The Federal Reserve reported that manufacturing production rose 0.5 percent in April, bouncing back from being unchanged in March. Overall, the data continue to show healthy growth for manufacturers. Along those lines, the manufacturing production index has risen from 102.2 in April 2017 to 104.1 in the latest data. Likewise, capacity utilization in the sector has grown from 75.1 percent one year ago to 75.8 percent, the highest rate since August 2015. The year-over-year pace also remains encouraging, even with some easing in the most recent month, down from 2.5 percent growth over the past 12 months in March to 1.8 percent in April. Yet, that deceleration could say more about the data from last year than the most recent figures.
At the same time, total industrial production rose 0.7 percent in April for the second straight month. In addition to manufacturing, mining and utilities production increased 1.1 percent and 1.9 percent in April, respectively. Over the past 12 months, industrial production has risen 3.5 percent, pulling back marginally from the 3.7 percent pace in March, which was the best since November 2014. Mining and utilities output has risen 10.6 percent and 6.0 percent year-over-year, respectively. In addition, capacity utilization ticked up from 77.6 percent in March to 78.0 percent in April, the strongest rate since March 2015.
Beyond the national figures, manufacturing activity also strengthened in regional surveys from the New York and Philadelphia Federal Reserve Banks in May, with respondents still very upbeat in their outlook for the next six months. Yet, these surveys also continued to reflect accelerating input costs at highly elevated levels, at or near paces not seen since 2011. That is a trend that has been echoed in other recent data about a pickup in inflationary pressures, and one that is expected to linger over the coming months. In a series of special questions on the Philadelphia Federal Reserve’s latest survey, respondents predict 3.0 percent growth in goods prices and employee compensation (wages and benefits) over the next year, with consumer prices rising 2.5 percent over that time frame.
In addition to manufacturing, the housing market was also in focus last week. Housing starts fell 3.7 percent in April, but activity remained encouraging overall. New residential construction declined from an annualized 1,336,000 units in March—the fastest pace since July 2007—to 1,287,000 units in April. More importantly, the data continue to reflect upward movement, hovering around 1.3 million units so far this year. Along those lines, new housing starts have averaged 1,311,750 at the annual rate through the first four months of 2018, up by roughly 1 million from the annual average of 1,214,500 over the same time frame in 2017. Indeed, starts have risen 10.5 percent over the past 12 months, up from 1,165,000 units in April 2017.
Moreover, housing permits have exceeded 1.3 million units at the annual rate for seven consecutive months despite slipping somewhat in the April data to 1,352,000 units. Since permits are a good proxy of future activity, this is heartening. Likewise, homebuilders remain very positive about increased activity in the coming months. The National Association of Home Builders and Wells Fargo reported that the Housing Market Index rose from 68 in April to 70 in May. Since reaching 74 in December, which was the best reading since July 1999, optimism among homebuilders has slipped somewhat, but the measure has registered 70 or more in five of the past six months, which would suggest that builders remain very upbeat in their overall outlook. With that said, builders have cited reduced housing inventories, rising raw material costs and worker shortages as their top concerns.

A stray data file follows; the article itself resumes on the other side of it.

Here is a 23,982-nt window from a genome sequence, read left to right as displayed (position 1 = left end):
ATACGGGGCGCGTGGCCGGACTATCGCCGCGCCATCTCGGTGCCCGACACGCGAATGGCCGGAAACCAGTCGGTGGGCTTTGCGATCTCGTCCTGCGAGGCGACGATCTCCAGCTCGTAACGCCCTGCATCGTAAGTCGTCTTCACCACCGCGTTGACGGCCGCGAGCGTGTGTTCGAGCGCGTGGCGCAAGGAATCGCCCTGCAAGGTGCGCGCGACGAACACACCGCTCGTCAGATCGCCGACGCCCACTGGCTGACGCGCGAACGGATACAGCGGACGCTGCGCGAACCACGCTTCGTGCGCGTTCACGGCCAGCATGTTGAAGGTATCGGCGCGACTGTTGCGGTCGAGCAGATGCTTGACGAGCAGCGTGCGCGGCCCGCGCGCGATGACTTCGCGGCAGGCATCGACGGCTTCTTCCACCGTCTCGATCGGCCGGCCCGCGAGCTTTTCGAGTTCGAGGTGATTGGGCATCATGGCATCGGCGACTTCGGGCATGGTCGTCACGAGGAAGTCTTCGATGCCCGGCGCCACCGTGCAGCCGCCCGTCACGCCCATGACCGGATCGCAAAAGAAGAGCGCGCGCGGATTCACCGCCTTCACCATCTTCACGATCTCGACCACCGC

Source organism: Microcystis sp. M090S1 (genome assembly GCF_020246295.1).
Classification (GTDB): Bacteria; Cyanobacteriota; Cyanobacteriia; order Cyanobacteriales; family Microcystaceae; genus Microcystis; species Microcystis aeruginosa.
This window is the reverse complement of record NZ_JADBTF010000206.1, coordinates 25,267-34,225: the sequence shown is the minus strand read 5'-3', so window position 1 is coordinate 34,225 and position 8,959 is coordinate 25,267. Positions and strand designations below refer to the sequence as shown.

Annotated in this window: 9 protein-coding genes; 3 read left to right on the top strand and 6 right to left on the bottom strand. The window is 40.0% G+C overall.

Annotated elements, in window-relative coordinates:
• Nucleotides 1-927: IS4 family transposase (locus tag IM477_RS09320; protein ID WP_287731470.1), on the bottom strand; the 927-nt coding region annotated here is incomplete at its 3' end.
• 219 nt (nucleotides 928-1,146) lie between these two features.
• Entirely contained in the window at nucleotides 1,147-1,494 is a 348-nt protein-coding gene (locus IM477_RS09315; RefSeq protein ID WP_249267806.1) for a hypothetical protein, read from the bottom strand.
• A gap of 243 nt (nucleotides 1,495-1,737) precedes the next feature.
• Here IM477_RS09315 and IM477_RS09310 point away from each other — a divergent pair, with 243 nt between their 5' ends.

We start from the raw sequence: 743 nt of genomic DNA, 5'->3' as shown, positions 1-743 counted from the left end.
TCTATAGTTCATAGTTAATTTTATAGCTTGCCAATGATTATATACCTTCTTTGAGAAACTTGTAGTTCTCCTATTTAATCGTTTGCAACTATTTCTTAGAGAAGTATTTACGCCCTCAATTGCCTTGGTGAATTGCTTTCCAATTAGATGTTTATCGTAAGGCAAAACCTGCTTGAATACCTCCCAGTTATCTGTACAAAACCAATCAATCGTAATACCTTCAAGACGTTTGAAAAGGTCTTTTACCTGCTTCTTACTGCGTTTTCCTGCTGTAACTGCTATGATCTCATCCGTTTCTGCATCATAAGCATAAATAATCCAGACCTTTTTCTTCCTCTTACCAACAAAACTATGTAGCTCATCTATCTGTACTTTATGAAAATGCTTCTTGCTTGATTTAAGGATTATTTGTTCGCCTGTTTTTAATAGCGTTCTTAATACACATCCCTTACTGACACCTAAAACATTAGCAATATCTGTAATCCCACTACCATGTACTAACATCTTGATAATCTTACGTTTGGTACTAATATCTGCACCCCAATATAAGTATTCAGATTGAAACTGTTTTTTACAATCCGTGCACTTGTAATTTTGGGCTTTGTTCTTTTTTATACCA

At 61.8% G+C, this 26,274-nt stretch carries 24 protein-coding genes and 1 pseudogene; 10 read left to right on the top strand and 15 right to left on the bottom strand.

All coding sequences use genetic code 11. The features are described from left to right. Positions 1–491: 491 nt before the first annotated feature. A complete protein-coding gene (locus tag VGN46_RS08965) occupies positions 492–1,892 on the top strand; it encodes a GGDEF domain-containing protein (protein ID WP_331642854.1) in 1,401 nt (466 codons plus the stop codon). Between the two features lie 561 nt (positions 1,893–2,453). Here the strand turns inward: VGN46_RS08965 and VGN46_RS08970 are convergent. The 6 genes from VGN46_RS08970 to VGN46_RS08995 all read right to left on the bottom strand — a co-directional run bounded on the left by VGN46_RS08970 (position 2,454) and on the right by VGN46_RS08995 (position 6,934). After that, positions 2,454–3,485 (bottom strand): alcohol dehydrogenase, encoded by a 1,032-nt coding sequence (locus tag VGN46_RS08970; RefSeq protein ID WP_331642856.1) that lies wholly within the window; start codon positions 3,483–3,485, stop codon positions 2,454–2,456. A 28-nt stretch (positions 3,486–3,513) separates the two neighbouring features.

Meanwhile, retail spending rose 0.3 percent in April, extending the robust 0.8 percent gain in March. It was the second consecutive increase in retail sales following three months of softness. Excluding automobile sales, which edged up just 0.1 percent, retail spending also increased 0.3 percent for the month. The larger narrative remains encouraging, with consumers being a bright spot over the past year. Indeed, retail sales have risen 4.7 percent year-over-year in April. While this was lower than the healthy rate of 5.9 percent in November (or even the 4.9 percent year-over-year pace in March), it continues to represent solid growth in consumer spending overall. With robust consumer confidence and healthy gains in manufacturing sales, the Conference Board’sLeading Economic Indexrose 0.4 percent in April for the second consecutive month, continuing to signal solid growth moving forward.
With a strengthened economy, tight labor market and increased pricing pressures, it is widely expected that the Federal Open Market Committee will raise short-term rates for the second time this year at its June 12–13 meeting. This week, the Federal Reserve will release the minutes of its May 1–2 meeting, and observers will be looking for clues in that writeup about the pace of future increases—not just for next month, but moving forward for the rest of the year. In addition, there will be May surveys on national manufacturing activity from IHS Markit and regionally from the Kansas City and Richmond Federal Reserve districts. Other economic highlights this week include new data on consumer confidence, durable goods orders and shipments and existing and new home sales.